jiaxinw-Project 06-Abstract Clock


//original x,y position for second leaves
var sy = -180;
var sx = 0;
//original x,y position for minute leaves
var my = -150;
var mx = 0
//original x,y position for hour petals
var hy = -70;
var hx = 0

//mark the initial frame as 0
var frameInSec = 0;
var frameInMin = 0;
var frameInHr = 0;

function setup() {
    createCanvas(480, 480);   

function draw() { 

    //translate the center to the center of the canvas
    translate(width/2, height/2);

    //base leaves-seconds
    var numS = 60-second();//the number of second leaves on the canvas

    if (frameInSec != second()) {
        frameInSec = second(); // to see if the frame enter a new second
        sy = -180;//if it is a new second then reset the last leaf x,y to original position
        sx = 0;

    //draw a leave rotate every 6 degrees 
    for (var i = 0; i <= numS; i++) {
        fill(100, 176, 96);
        //if i smaller than the number then draw static leaves
        if(i < numS){
        } else {
        //if i is the number then the leave flies away
            sy -= 3;  
            sx -= random(-10,3)

    //middle layer leaves-minutes
    var numM = 60-minute();//the number of minute leaves on the canvas

    if (frameInMin != minute()) {
        frameInMin = minute(); // to see if the frame enter a new minute
        my = -150;//if it is a new minute then reset the last leaf x,y to original position
        mx = 0;

    //draw a leave rotate every 6 degrees 
    for (var j = 0; j <= numM; j++) {
        fill(76, 132, 73);
        //if i smaller than the number then draw static leaves
        if(j < numM){
        } else {
        //if i is the number then the leave flies away
            my -= 3;  
            mx -= random(-10,3)

    var numH = 24-hour();//the number of hour petals on the canvas

    if (frameInHr != hour()) {
        frameInHr = hour(); // to see if the frame enter a new hour
        hy = -70;//if it is a new hour then reset the petal x,y to original position
        hx = 0;

    //draw a leave rotate every 6 degrees 
    for (var g = 0; g <= numH; g++) {
        fill(219, 181, 122);
        //if i smaller than the number then draw static leaves
        if(g < numH){
        } else {
        //if i is the number then the petal flies away
            hy -= 5;  
            hx -= random(-5,15)

    //the heart of flower


I had a thought about creating a flower and letting people watch it disappearing to learn how time passes away. Therefore, I started a sketch like below:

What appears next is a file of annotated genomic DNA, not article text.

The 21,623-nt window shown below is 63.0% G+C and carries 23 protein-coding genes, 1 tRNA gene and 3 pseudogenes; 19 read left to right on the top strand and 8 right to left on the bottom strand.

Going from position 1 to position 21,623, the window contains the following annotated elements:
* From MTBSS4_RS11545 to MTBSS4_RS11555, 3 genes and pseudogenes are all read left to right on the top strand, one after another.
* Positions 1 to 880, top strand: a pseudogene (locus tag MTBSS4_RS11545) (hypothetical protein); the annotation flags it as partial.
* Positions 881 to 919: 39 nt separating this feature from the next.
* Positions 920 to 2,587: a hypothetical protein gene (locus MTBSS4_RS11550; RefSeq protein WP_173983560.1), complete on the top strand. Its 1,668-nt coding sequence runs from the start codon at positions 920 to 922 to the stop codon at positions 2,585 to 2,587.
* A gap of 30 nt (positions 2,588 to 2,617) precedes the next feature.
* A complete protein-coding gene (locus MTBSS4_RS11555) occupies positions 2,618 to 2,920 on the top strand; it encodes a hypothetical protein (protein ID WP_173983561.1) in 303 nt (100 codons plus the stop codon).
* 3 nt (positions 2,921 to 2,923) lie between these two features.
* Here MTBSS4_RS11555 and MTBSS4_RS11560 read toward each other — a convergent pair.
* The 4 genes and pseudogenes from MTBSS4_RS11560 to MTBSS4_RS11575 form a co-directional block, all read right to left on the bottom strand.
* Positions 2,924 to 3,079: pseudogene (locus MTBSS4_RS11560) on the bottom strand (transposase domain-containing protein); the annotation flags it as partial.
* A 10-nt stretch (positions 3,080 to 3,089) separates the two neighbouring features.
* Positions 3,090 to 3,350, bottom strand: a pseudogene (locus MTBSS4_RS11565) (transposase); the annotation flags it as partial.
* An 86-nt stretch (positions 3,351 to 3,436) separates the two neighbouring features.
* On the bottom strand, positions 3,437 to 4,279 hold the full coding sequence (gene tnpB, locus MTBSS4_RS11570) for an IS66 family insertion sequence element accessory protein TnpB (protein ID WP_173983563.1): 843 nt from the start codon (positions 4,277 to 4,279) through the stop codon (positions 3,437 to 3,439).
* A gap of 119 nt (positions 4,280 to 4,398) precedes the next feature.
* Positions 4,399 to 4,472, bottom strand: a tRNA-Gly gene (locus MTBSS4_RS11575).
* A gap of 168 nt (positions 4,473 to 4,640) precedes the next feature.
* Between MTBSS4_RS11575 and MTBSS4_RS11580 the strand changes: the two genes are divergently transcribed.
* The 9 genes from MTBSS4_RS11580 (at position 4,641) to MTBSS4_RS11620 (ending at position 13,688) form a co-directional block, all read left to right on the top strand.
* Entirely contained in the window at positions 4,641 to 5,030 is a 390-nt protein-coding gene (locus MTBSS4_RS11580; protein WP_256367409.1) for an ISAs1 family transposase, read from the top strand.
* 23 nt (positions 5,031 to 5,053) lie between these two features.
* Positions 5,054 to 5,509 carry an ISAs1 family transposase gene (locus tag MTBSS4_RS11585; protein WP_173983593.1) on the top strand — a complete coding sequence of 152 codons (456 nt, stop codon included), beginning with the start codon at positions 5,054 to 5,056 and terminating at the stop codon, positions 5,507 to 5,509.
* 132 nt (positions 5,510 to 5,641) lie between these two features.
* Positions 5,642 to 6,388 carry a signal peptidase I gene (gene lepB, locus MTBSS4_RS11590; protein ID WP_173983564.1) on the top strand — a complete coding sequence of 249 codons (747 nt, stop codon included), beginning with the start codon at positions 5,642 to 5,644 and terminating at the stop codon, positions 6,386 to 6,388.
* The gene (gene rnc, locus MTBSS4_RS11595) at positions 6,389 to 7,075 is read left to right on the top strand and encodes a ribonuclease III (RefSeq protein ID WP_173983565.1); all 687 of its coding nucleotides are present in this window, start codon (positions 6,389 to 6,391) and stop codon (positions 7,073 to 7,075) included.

The outer ring leaves represent seconds, and as one second is gone, the leave is also gone. The same as the middle ring of “minute” leaves and the flower which represents the hour. After I successfully made the leaves and petals disappear according to the time, I started to think, maybe adding the animation of how the leaves and petals “fly” away can be interesting. To achieve this, I came up with an idea of drawing a new leaf or petal at the last position and adding a random number to its changing position.

I am very happy that I finally made my flower clock come true!


The Shapes Project by Allan McCollum made in 2005-2006 is a project in which McCollum generates millions of unique shapes in order to mimic the breadth of the population when it hits its peak during the middle of the current century around 2050. McCollum created enough images so that every person on earth could have one. I admire this project because of the consideration it gives to every human in existence and the fact that none of the shapes are replications of each other. It is a thoughtful and interesting project. The random shapes are made using the system that he created and does not specify on. The prints can be made from different materials using Adobe Illustrator “vector” files.  The artist’s sensibilities are seen in the work from the magnitude and profundity of the project.


jiaxinw-LookingOutwards-06- Randomness

Irrational Geometrics, 2005-2015,by PASCAL DOMBIS

Pascal Dombis is a French visual artist. He has an art style of whose unpredictable and dynamic visual forms, and he uses the technology a lot, like programs to generate repetitive shapes, lines, patterns and so on for his works. Irrational Geometrics is one of the works with the classic unpredictable generated art style. This piece of arts explored the relationship and development of straight lines and curves, as it was described “When you take a line fragment and give it a stretch, as you do with the string of a bow, the first result is a curve, then a circle and in case you go for it, endlessly, the ultimate artefact is a line again.” The best part of this art installation was the interaction between the audience and the projection. Once the rope was pulled, the whole wall started to change. Thousands of millions of carves were moving, rotating and changing on the wall as you controlled.  Pascal Dombis used the algorithm to generate all the lines and curves as well as their movements.

For more information, please go to: http://dombis.com/works/irrational-geo/